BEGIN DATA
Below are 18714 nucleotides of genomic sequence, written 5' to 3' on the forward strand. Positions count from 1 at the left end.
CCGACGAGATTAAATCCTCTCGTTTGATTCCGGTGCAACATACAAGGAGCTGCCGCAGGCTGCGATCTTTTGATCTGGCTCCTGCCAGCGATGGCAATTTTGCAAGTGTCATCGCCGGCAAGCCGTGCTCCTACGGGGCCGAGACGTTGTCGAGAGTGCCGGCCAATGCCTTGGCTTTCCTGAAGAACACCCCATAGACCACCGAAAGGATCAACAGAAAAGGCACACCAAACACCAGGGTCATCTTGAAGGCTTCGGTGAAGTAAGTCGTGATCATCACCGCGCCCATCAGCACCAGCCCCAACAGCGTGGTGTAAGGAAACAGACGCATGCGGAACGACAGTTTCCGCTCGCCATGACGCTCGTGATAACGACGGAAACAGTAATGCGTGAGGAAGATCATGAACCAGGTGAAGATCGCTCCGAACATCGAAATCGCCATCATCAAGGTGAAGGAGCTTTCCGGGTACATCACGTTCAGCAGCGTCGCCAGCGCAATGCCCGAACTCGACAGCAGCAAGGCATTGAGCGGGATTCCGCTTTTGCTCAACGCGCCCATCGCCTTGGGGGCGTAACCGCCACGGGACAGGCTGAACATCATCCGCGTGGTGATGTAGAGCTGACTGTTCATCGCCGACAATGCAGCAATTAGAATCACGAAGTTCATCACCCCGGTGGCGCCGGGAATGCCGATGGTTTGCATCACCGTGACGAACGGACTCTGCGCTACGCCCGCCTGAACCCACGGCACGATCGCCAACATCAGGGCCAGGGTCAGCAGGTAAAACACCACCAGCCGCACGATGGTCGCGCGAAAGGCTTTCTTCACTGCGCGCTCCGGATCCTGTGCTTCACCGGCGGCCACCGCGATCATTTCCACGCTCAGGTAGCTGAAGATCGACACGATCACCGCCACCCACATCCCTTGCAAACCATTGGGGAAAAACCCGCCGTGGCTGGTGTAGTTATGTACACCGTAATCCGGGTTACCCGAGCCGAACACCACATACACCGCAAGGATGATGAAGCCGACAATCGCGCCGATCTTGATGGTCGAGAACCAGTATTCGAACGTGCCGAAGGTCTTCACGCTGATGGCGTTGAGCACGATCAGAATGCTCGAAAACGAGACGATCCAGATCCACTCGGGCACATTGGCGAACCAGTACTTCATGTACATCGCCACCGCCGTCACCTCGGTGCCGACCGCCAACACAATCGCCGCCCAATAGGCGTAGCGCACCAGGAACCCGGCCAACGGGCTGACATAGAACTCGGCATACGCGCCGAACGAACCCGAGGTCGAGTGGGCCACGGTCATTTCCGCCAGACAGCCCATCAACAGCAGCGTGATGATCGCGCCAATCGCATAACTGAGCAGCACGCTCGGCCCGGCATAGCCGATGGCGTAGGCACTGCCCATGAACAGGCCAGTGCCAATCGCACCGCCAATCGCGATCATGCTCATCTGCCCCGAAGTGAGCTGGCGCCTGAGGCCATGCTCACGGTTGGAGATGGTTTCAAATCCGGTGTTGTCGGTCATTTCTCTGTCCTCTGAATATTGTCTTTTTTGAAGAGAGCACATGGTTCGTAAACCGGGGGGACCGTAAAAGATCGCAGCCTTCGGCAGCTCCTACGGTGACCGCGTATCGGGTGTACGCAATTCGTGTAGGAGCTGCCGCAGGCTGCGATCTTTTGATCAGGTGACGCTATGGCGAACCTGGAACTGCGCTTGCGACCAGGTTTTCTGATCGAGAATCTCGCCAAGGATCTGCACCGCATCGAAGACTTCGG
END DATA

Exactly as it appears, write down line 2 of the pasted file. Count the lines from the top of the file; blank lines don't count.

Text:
CCGACGAGATTAAATCCTCTCGTTTGATTCCGGTGCAACATACAAGGAGCTGCCGCAGGCTGCGATCTTTTGATCTGGCTCCTGCCAGCGATGGCAATTTTGCAAGTGTCATCGCCGGCAAGCCGTGCTCCTACGGGGCCGAGACGTTGTCGAGAGTGCCGGCCAATGCCTTGGCTTTCCTGAAGAACACCCCATAGACCACCGAAAGGATCAACAGAAAAGGCACACCAAACACCAGGGTCATCTTGAAGGCTTCGGTGAAGTAAGTCGTGATCATCACCGCGCCCATCAGCACCAGCCCCAACAGCGTGGTGTAAGGAAACAGACGCATGCGGAACGACAGTTTCCGCTCGCCATGACGCTCGTGATAACGACGGAAACAGTAATGCGTGAGGAAGATCATGAACCAGGTGAAGATCGCTCCGAACATCGAAATCGCCATCATCAAGGTGAAGGAGCTTTCCGGGTACATCACGTTCAGCAGCGTCGCCAGCGCAATGCCCGAACTCGACAGCAGCAAGGCATTGAGCGGGATTCCGCTTTTGCTCAACGCGCCCATCGCCTTGGGGGCGTAACCGCCACGGGACAGGCTGAACATCATCCGCGTGGTGATGTAGAGCTGACTGTTCATCGCCGACAATGCAGCAATTAGAATCACGAAGTTCATCACCCCGGTGGCGCCGGGAATGCCGATGGTTTGCATCACCGTGACGAACGGACTCTGCGCTACGCCCGCCTGAACCCACGGCACGATCGCCAACATCAGGGCCAGGGTCAGCAGGTAAAACACCACCAGCCGCACGATGGTCGCGCGAAAGGCTTTCTTCACTGCGCGCTCCGGATCCTGTGCTTCACCGGCGGCCACCGCGATCATTTCCACGCTCAGGTAGCTGAAGATCGACACGATCACCGCCACCCACATCCCTTGCAAACCATTGGGGAAAAACCCGCCGTGGCTGGTGTAGTTATGTACACCGTAATCCGGGTTACCCGAGCCGAACACCACATACACCGCAAGGATGATGAAGCCGACAATCGCGCCGATCTTGATGGTCGAGAACCAGTATTCGAACGTGCCGAAGGTCTTCACGCTGATGGCGTTGAGCACGATCAGAATGCTCGAAAACGAGACGATCCAGATCCACTCGGGCACATTGGCGAACCAGTACTTCATGTACATCGCCACCGCCGTCACCTCGGTGCCGACCGCCAACACAATCGCCGCCCAATAGGCGTAGCGCACCAGGAACCCGGCCAACGGGCTGACATAGAACTCGGCATACGCGCCGAACGAACCCGAGGTCGAGTGGGCCACGGTCATTTCCGCCAGACAGCCCATCAACAGCAGCGTGATGATCGCGCCAATCGCATAACTGAGCAGCACGCTCGGCCCGGCATAGCCGATGGCGTAGGCACTGCCCATGAACAGGCCAGTGCCAATCGCACCGCCAATCGCGATCATGCTCATCTGCCCCGAAGTGAGCTGGCGCCTGAGGCCATGCTCACGGTTGGAGATGGTTTCAAATCCGGTGTTGTCGGTCATTTCTCTGTCCTCTGAATATTGTCTTTTTTGAAGAGAGCACATGGTTCGTAAACCGGGGGGACCGTAAAAGATCGCAGCCTTCGGCAGCTCCTACGGTGACCGCGTATCGGGTGTACGCAATTCGTGTAGGAGCTGCCGCAGGCTGCGATCTTTTGATCAGGTGACGCTATGGCGAACCTGGAACTGCGCTTGCGACCAGGTTTTCTGATCGAGAATCTCGCCAAGGATCTGCACCGCATCGAAGACTTCGG